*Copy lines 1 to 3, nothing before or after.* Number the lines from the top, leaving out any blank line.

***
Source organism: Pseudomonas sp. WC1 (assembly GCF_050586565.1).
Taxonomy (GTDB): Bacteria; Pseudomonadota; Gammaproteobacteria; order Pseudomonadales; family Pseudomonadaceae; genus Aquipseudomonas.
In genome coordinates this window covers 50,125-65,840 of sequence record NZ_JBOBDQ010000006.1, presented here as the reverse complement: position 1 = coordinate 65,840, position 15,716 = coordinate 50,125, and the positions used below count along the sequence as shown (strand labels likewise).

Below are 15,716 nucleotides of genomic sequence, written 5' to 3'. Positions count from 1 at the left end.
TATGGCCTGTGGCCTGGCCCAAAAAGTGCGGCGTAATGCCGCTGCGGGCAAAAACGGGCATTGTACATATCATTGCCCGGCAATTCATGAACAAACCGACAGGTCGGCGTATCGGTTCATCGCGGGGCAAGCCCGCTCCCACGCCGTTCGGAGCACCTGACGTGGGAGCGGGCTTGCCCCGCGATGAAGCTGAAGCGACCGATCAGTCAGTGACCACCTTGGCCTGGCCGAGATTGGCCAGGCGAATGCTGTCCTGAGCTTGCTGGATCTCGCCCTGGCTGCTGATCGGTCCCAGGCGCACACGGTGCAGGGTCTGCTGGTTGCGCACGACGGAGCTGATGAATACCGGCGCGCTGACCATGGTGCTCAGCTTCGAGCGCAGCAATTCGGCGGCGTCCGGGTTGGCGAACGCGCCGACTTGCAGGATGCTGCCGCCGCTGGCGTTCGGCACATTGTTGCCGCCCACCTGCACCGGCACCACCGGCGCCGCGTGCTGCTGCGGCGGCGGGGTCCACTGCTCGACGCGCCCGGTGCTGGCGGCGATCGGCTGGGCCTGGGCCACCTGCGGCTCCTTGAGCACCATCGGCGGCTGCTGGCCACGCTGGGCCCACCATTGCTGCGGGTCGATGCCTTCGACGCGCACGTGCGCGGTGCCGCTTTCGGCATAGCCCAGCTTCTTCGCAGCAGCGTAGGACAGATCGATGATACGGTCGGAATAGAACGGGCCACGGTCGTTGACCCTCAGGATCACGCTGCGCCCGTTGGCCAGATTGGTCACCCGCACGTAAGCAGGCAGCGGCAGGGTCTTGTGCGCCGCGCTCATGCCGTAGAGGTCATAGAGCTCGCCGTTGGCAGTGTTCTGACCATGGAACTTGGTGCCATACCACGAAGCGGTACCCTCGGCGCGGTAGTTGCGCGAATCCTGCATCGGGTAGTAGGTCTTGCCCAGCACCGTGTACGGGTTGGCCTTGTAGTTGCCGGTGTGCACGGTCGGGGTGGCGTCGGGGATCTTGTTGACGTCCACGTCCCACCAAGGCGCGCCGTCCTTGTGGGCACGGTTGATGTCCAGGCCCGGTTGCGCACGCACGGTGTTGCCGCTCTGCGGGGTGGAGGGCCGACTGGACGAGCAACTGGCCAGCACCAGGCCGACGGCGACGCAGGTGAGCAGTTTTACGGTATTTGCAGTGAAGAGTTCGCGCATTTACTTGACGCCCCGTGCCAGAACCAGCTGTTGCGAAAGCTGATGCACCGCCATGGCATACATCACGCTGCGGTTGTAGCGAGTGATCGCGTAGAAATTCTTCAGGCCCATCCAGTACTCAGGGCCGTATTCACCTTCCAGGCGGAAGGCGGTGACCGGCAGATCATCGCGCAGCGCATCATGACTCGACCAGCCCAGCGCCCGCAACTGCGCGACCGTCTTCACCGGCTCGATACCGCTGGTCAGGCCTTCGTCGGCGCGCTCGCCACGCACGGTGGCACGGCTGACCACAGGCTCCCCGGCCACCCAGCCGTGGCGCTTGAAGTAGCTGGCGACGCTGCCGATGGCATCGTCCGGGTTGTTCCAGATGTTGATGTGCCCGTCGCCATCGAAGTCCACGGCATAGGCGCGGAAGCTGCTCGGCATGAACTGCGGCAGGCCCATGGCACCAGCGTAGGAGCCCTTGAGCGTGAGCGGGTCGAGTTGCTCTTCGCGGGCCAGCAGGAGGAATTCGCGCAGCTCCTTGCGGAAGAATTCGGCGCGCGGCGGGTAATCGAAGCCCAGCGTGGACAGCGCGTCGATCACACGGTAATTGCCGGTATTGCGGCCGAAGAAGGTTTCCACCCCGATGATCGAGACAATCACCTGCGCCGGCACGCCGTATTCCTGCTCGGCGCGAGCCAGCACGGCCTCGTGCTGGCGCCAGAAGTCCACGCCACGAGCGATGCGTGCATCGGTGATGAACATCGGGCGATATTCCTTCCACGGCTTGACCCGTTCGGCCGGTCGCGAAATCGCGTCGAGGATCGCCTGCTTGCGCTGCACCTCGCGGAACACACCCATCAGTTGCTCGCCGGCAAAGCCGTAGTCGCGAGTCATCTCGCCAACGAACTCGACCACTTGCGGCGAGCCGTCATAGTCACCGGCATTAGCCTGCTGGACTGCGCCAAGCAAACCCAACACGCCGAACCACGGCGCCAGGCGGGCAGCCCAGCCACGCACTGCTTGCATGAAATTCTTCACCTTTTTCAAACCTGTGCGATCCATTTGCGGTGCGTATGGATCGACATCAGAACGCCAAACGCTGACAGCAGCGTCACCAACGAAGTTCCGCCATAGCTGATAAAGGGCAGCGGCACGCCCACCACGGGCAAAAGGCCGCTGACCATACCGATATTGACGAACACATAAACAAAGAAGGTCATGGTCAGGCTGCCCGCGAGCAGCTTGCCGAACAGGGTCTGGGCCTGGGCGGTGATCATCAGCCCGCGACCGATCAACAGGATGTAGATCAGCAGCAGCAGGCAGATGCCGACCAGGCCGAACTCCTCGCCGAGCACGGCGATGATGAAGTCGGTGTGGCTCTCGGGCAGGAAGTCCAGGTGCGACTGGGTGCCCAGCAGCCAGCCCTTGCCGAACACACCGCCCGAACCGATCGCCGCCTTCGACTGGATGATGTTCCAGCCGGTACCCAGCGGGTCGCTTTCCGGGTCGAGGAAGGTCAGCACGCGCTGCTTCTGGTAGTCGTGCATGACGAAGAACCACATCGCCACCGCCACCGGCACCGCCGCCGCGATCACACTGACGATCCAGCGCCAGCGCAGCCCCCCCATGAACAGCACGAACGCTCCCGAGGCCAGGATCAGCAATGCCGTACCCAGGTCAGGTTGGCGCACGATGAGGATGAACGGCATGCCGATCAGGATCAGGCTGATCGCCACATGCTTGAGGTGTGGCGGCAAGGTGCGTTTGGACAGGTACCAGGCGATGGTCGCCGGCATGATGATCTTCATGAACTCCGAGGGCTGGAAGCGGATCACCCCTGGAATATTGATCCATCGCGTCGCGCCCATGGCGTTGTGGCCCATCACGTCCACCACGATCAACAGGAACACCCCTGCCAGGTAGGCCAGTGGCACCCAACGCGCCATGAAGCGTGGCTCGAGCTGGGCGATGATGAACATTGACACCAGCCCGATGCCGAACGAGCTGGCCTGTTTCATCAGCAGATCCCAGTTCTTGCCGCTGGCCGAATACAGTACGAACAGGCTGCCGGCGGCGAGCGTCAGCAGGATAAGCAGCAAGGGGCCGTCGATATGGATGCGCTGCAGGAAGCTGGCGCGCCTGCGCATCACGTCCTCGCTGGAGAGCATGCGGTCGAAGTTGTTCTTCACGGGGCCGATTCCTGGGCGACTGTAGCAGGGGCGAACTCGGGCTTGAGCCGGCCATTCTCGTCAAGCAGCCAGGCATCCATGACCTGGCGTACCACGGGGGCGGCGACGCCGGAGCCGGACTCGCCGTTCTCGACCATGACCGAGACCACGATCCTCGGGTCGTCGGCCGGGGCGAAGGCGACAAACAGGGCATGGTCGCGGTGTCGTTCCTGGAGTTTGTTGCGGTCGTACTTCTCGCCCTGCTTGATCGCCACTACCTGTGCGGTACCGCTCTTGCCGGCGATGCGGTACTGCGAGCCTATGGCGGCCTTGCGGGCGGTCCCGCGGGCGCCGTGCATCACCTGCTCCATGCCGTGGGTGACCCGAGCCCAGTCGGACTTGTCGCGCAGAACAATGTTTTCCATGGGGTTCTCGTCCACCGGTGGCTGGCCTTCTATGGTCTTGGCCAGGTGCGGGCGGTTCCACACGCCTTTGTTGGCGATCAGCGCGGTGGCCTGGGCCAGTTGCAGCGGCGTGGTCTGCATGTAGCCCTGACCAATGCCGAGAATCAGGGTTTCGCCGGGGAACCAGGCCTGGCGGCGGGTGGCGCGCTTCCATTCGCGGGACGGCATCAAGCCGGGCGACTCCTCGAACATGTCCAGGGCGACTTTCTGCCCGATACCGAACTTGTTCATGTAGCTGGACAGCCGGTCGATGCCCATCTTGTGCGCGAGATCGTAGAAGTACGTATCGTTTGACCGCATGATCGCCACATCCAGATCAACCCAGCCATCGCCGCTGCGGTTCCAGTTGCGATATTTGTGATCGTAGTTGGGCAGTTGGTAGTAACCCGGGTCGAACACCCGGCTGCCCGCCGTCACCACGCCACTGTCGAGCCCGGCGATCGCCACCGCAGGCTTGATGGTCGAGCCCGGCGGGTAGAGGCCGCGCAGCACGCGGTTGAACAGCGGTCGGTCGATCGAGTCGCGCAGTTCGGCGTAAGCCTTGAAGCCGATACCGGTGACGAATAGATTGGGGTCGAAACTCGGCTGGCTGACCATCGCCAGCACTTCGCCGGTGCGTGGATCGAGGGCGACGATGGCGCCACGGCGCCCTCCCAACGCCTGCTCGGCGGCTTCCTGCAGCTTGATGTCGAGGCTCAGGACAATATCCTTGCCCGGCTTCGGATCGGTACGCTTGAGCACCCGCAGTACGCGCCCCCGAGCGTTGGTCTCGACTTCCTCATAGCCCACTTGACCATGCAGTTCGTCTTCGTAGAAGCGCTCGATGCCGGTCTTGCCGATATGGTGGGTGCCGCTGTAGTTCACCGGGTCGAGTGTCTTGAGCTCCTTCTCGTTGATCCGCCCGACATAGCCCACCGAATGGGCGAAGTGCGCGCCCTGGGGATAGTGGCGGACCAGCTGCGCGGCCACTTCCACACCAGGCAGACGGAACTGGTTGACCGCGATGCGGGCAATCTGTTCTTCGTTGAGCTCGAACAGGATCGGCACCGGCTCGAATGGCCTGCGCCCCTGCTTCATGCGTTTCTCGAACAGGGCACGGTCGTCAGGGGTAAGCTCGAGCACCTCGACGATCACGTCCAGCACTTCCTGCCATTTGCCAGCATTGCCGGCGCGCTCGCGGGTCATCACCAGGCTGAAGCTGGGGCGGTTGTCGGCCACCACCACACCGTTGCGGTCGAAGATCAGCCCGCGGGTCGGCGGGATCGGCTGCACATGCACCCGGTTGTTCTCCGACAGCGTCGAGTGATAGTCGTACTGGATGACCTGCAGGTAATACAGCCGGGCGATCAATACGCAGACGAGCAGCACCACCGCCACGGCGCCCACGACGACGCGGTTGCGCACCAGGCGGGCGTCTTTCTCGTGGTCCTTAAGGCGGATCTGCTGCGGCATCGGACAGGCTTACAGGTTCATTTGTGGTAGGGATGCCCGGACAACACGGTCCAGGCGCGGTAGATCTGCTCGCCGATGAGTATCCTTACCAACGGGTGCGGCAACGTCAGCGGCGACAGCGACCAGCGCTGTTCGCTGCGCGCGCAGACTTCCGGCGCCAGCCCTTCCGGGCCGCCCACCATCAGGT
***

Source organism: Pseudomonas sp. WC1 (assembly GCF_050586565.1).
Taxonomy (GTDB): Bacteria; Pseudomonadota; Gammaproteobacteria; order Pseudomonadales; family Pseudomonadaceae; genus Aquipseudomonas.
In genome coordinates this window covers 50,125-65,840 of sequence record NZ_JBOBDQ010000006.1, presented here as the reverse complement: position 1 = coordinate 65,840, position 15,716 = coordinate 50,125, and the positions used below count along the sequence as shown (strand labels likewise).